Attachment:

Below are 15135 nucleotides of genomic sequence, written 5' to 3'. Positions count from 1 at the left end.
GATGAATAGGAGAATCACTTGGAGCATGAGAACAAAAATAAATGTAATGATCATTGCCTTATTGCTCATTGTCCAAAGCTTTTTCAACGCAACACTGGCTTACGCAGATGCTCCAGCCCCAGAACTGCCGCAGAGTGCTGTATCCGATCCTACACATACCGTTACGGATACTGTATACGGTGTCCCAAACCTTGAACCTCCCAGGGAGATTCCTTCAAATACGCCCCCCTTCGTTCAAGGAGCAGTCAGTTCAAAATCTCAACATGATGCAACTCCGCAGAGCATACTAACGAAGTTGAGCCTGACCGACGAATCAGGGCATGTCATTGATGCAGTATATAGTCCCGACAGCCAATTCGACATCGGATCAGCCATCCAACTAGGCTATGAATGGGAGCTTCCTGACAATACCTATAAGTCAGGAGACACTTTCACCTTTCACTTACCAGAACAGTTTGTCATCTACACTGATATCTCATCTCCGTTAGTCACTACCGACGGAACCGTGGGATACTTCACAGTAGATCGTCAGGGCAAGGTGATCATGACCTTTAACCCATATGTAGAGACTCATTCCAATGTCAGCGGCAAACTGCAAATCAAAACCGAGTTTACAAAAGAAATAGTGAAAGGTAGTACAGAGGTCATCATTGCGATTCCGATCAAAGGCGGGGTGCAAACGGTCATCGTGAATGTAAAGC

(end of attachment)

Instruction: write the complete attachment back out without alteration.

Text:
Below are 15135 nucleotides of genomic sequence, written 5' to 3'. Positions count from 1 at the left end.
GATGAATAGGAGAATCACTTGGAGCATGAGAACAAAAATAAATGTAATGATCATTGCCTTATTGCTCATTGTCCAAAGCTTTTTCAACGCAACACTGGCTTACGCAGATGCTCCAGCCCCAGAACTGCCGCAGAGTGCTGTATCCGATCCTACACATACCGTTACGGATACTGTATACGGTGTCCCAAACCTTGAACCTCCCAGGGAGATTCCTTCAAATACGCCCCCCTTCGTTCAAGGAGCAGTCAGTTCAAAATCTCAACATGATGCAACTCCGCAGAGCATACTAACGAAGTTGAGCCTGACCGACGAATCAGGGCATGTCATTGATGCAGTATATAGTCCCGACAGCCAATTCGACATCGGATCAGCCATCCAACTAGGCTATGAATGGGAGCTTCCTGACAATACCTATAAGTCAGGAGACACTTTCACCTTTCACTTACCAGAACAGTTTGTCATCTACACTGATATCTCATCTCCGTTAGTCACTACCGACGGAACCGTGGGATACTTCACAGTAGATCGTCAGGGCAAGGTGATCATGACCTTTAACCCATATGTAGAGACTCATTCCAATGTCAGCGGCAAACTGCAAATCAAAACCGAGTTTACAAAAGAAATAGTGAAAGGTAGTACAGAGGTCATCATTGCGATTCCGATCAAAGGCGGGGTGCAAACGGTCATCGTGAATGTAAAGC